“People don’t want to admit it, but race has a lot to do with (our problems in Macon),” Lucas said.
Race is less divisive than politics, legislators said.
“But the race of the politician defines the perception of the politician,” Brown said.
Personalities also come into play, whatever legislators say about their cordial relationships.
In 2006, Republicans took a majority in the local delegation, breaking years of Democratic rule. The new guard met at Peake’s Cheddar’s restaurant in north Bibb County.
There is some question as to how everyone was invited, and whether it was ever clear that a new delegation chairman would be named at the meeting. Brown said he was told this was just a meeting to get to know the newly elected legislators.
The Democrats didn’t go. The Republicans named Staton chairman. Lucas was stripped of the title, which had been handed off for decades by the delegation based on seniority. It has been a sore spot ever since.
“Could it have been handled differently? Sure,” Peake said. “Maybe we should have waited to take action until they were there.”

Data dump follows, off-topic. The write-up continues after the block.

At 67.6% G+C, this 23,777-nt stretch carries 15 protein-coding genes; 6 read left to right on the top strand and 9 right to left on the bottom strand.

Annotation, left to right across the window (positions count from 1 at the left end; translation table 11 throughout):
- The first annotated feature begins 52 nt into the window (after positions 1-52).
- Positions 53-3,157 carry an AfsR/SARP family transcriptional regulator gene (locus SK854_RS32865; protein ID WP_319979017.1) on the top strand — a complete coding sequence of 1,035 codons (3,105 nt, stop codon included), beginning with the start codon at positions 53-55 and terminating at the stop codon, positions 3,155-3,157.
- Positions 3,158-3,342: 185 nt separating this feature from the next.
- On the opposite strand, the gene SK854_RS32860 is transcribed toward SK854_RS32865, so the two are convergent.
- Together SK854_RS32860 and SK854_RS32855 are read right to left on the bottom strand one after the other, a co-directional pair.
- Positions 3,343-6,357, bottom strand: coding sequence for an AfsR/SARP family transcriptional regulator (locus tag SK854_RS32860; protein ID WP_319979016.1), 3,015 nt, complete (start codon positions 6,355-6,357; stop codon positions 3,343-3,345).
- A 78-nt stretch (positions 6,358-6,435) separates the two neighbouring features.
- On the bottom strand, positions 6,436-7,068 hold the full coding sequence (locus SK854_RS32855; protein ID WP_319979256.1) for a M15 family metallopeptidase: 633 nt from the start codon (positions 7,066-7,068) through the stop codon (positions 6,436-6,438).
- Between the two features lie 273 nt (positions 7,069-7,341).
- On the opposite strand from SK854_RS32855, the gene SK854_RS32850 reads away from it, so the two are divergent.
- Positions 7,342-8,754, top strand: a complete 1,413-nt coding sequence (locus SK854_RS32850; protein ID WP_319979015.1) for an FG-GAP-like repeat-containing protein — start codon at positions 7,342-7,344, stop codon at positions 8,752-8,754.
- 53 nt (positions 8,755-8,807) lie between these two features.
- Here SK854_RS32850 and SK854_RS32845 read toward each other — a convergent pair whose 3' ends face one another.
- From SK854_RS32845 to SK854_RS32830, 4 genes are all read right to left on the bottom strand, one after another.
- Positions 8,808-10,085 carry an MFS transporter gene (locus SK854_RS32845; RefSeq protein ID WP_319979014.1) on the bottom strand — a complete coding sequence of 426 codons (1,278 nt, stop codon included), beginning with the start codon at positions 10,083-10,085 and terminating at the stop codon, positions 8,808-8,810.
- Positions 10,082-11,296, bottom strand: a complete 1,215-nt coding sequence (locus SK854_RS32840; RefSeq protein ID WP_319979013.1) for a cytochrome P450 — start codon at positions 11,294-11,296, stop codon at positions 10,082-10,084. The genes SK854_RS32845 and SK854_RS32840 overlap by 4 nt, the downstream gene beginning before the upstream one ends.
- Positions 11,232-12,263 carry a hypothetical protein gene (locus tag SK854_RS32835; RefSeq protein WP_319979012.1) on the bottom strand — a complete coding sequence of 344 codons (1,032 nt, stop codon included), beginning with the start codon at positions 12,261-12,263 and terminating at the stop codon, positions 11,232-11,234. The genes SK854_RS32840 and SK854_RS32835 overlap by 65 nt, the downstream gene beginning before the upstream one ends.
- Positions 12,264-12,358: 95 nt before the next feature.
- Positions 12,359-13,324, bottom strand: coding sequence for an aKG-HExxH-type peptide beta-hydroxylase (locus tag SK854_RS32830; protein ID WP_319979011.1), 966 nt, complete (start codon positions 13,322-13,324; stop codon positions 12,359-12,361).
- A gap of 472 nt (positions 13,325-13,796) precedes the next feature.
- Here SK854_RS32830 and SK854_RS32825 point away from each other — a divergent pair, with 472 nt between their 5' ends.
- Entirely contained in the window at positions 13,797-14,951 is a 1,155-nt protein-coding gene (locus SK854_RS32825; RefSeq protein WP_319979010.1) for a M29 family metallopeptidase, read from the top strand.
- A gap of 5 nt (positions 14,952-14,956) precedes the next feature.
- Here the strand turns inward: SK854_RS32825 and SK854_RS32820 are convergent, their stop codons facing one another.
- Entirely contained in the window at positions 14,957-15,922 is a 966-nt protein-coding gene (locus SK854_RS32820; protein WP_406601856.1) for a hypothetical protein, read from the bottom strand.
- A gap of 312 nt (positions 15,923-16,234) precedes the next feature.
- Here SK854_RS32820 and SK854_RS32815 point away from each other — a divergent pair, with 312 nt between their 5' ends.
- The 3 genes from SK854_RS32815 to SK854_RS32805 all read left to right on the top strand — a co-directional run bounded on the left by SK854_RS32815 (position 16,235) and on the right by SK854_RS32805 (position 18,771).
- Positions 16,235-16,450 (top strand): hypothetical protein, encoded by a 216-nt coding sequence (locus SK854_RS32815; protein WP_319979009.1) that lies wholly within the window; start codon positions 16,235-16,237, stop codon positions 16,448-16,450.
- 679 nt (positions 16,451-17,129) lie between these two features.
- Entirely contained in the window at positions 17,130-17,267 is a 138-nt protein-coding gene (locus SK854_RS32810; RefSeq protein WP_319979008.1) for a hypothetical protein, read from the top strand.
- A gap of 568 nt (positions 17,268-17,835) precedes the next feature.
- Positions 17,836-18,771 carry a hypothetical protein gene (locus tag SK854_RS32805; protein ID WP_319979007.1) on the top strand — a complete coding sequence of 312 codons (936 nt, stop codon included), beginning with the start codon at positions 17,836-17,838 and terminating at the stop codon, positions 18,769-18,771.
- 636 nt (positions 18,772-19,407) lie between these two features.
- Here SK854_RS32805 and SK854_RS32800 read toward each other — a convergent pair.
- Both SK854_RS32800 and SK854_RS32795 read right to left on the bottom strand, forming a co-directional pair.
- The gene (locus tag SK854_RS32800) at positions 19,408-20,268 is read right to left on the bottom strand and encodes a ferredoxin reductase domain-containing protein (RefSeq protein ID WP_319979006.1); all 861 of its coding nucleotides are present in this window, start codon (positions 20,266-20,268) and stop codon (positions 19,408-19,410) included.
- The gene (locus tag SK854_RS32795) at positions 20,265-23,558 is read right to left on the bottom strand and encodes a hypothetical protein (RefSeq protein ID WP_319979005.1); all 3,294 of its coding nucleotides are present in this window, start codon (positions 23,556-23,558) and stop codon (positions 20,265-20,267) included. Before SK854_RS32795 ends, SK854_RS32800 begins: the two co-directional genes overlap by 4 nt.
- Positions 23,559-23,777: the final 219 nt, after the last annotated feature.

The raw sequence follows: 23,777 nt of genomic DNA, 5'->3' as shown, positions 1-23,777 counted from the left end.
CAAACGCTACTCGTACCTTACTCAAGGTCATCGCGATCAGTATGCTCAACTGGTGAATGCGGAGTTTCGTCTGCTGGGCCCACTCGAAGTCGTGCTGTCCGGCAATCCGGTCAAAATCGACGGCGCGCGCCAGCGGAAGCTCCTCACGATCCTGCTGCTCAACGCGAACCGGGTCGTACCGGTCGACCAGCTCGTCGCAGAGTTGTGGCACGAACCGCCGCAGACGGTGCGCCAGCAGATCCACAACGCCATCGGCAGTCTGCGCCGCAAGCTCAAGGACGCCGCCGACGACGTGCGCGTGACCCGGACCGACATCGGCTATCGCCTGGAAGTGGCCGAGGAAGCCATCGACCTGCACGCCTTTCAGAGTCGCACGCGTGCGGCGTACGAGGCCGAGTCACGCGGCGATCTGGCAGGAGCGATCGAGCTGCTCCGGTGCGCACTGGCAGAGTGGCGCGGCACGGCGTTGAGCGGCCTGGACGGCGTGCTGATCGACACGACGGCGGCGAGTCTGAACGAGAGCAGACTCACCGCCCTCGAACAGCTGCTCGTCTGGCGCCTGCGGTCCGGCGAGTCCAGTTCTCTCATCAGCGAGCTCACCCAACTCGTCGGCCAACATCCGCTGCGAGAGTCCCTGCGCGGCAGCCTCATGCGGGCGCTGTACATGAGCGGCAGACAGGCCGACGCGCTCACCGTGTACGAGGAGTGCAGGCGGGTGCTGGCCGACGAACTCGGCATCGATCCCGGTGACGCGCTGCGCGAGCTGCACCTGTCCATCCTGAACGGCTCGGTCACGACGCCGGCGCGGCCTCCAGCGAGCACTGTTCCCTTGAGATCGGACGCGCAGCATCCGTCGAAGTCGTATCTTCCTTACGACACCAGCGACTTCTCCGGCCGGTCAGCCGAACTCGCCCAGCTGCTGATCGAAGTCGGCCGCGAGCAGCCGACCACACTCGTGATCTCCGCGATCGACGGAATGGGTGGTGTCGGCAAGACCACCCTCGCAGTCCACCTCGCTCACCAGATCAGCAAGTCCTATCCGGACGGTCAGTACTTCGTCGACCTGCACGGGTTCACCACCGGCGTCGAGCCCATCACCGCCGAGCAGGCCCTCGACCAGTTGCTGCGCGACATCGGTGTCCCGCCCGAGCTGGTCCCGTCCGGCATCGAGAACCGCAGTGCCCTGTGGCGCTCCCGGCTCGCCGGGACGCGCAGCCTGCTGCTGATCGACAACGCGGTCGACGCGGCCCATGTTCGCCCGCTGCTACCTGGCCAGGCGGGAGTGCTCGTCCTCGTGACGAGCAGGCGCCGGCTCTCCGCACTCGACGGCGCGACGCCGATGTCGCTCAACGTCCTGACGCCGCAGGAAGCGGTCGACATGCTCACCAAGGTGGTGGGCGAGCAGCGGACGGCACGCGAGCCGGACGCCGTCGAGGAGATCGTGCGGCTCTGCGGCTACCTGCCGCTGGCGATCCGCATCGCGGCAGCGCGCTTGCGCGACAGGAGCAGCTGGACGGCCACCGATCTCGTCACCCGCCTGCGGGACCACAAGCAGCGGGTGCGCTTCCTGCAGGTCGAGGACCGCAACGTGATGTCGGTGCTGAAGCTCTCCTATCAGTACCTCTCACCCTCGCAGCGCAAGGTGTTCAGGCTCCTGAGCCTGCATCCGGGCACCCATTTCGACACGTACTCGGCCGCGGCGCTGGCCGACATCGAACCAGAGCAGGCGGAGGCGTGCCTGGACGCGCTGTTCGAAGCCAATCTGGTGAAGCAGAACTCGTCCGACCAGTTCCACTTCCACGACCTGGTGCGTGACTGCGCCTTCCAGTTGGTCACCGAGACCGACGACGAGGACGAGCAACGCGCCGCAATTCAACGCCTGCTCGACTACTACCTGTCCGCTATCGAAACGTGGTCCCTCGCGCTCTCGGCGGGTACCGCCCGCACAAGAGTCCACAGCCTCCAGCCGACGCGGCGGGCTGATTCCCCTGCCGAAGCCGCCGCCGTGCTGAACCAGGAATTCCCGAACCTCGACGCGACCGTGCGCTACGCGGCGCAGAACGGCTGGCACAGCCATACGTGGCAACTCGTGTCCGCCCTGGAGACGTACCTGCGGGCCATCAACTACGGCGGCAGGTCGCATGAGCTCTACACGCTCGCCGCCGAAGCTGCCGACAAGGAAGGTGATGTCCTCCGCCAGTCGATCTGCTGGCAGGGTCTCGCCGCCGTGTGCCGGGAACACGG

Brown said the political divides for Macon “are no different ... than other parts of the state where you have a diverse delegation.”
That we have. Four Democrats. Four Republicans. Some from the city of Macon, some from unincorporated Bibb County. Three who don’t live in the county at all but are dragged into local fights because a portion of their district is here.
One way to change that is to change the districts. That will happen, one way or another, sometime after the 2010 census when the lines are redrawn statewide.
“This is our process in this country,” said Staton. “We debate. We dialogue.”
He said he’s frustrated that so much “ultimately ends up being about race.”
“I don’t know how we get beyond that.”